Poor consumer service is a persistent source of complaint throughout the country, according to a National on Saturday survey.
Service with too few smiles
Customers with complaints about service are rarely able to get their problems successfully resolved, according to a survey carried out for The National. More than two-thirds of people in the Emirates have had a serious customer-service issue in the last six months, and nearly a third of those who complained were unable to resolve their problem, the poll found.
The wide-ranging survey, conducted across the UAE on August 29 by the international research organisation YouGov, also found that 44 per cent of those who did receive a satisfactory resolution said the process took considerable effort and time. Private businesses, such as retailers, generally fared better at offering good customer service than public-sector organisations and bodies, the poll indicated. Eight hundred people, aged from under 21 to over 40, were asked about their experiences of customer service in the UAE, ranging from police to banks to restaurants. Overall, the UAE was rated as having "much better" customer service than other GCC countries and the Levant, but the standard in the Emirates was worse than that in Europe and North America.
When asked which emirate offered the best service in the country, 78 per cent of respondents cited Dubai. Only 19 per cent named Abu Dhabi. Sharjah, Ras al Khaimah and Fujairah were each one per cent. Benjamin Brodrick, a client relationship manager at the Dubai-based customer service consultancy firm Ethos Consultancy, said the quality of consumer assistance in the Emirates had vastly improved since the economic downturn set in but still had a way to go. "I think that previously the UAE relied on money in the region," he said. "It was a place of order-takers. So, for example, if you were going to buy a car from Ford or Porsche, there were people lining up to buy cars because people had money. You didn't even have to give them a test drive or tell them about the car. You basically said, 'Get in line, give me your money and I'll give you the keys.'"
Hotels in the Emirates came out on top, with 92 per cent of respondents rating their service as very good or good. Airlines (85 per cent) and restaurants (83 per cent) were not far behind. Real estate agencies received the lowest customer-service rating, with 56 per cent describing them as poor or very poor. Taxis (47 per cent) were only slightly better. Insurance companies (41 per cent) and municipality counters (39 per cent) also received low ratings.
However, Fahed Bizzari of Sharjah, the chief executive of the web consultancy Online Associates, said the Roads and Transport Authority had been extremely helpful. "With everything in the country, improvements are taking place and we're starting to see the results," he said. Siobhan Mullins, 26, a UK expatriate, believes taxis provide the worst service of any business in the country. "I have lived in Abu Dhabi for just over one year and still have difficulty getting a cab," she said.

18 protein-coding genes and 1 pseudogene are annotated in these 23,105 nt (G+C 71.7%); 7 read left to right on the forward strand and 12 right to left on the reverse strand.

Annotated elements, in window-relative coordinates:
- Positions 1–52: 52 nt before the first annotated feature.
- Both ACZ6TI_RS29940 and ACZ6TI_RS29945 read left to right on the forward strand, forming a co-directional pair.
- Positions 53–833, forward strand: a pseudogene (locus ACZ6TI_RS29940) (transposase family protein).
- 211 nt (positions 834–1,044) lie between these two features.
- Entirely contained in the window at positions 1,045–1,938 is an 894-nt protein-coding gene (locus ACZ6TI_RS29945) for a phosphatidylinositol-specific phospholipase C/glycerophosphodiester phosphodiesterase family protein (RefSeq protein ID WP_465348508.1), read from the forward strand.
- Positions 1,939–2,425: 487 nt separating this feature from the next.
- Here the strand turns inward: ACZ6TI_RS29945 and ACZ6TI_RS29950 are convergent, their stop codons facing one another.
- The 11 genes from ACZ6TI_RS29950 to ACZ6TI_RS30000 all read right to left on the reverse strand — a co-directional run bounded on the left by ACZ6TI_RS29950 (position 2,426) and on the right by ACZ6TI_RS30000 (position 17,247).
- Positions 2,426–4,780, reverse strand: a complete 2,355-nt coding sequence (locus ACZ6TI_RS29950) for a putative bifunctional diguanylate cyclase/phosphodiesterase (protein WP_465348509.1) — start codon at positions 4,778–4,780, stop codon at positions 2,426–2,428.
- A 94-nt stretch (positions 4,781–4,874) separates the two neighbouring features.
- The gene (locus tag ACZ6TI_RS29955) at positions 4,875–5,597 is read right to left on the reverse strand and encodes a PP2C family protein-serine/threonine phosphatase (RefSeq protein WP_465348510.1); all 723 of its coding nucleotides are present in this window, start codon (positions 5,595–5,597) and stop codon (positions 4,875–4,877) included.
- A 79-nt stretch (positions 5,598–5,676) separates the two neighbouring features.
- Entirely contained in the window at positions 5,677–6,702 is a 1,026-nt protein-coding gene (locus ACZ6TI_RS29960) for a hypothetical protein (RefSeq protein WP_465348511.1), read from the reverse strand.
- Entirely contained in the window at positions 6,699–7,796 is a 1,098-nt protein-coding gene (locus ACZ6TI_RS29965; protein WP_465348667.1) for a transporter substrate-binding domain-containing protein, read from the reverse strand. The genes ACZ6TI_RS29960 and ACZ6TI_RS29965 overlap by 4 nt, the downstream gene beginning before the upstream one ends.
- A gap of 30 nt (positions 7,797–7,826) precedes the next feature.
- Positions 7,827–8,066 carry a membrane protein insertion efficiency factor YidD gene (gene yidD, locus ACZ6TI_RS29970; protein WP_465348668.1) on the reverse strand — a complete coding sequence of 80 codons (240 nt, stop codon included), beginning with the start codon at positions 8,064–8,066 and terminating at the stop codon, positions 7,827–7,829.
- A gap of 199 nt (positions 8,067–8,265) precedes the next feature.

Not treating customers well can have a big impact. Eighty-three per cent of respondents said they considered service "extremely important". In addition, the average organisation loses 10-15 per cent of its customers each year, with 84 per cent of those vanishing customers citing poor service, according to research by the US consultancy Bain and Company. "These complaints are more valuable than compliments from customers," said Mr Brodrick. "If someone is coming into any sort of company and they have a complaint, it's an issue that is costing you money. "Whether it's a rental car company or telecommunications, these complaints are gold. This issue is probably affecting this person and hundreds of others." The biggest headaches cited by consumers are long waits before being served, unknowledgeable staff, and poor complaint-handling systems. While 70 per cent of respondents said they had a serious issue or specific incident with the quality of customer service in the last six months, just 40 per cent filed a formal complaint, the survey showed. They had little success. Sixty-six per cent said their complaint was handled poorly or very poorly. In the end, 28 per cent said their complaints were never resolved. Topping the complaints list at 52 per cent were problems with bank accounts or credit cards. Internet (42 per cent) service was second. Twenty-six per cent of the respondents said they were unhappy with their mobile phone service. Hospitals were cited by 21 per cent. Robert Ziegler, the vice president of the management consultancy AT Kearney in Dubai, said one factor was the enormous economic growth in the UAE over the last few years: "Customer service fell on the back burner. More companies need to start focusing on this more." Mr Brodrick said his clients, which range from the RTA to Abu Dhabi Police, had been increasing customer-service training. There have been government initiatives as well. Dubai launched the Dubai Service Excellence scheme in 2002 to raise customer service standards and recognise organisations that excel at it. Businesses sign up voluntarily and agree to adhere to a code of ethics that includes training and developing employees to ensure they are knowledgeable about the products and services on offer. The code also calls for clear policies on refunds, replacements, or repairing damaged goods. Undercover shoppers are also sent in to rate the stores. In Abu Dhabi, the Government is launching a series of workshops this month to boost the level of customer service in hotels and tourist attractions. If complaints are not resolved with the retailers directly, consumers can take their complaints to the consumer protection department at the Ministry of Economy, either online or by phone. Specialised arbitration courts are planned by the end of the year, adjudicated by specialists in consumer protection law. firstname.lastname@example.org * The National, with additional reporting by Anealla Safdar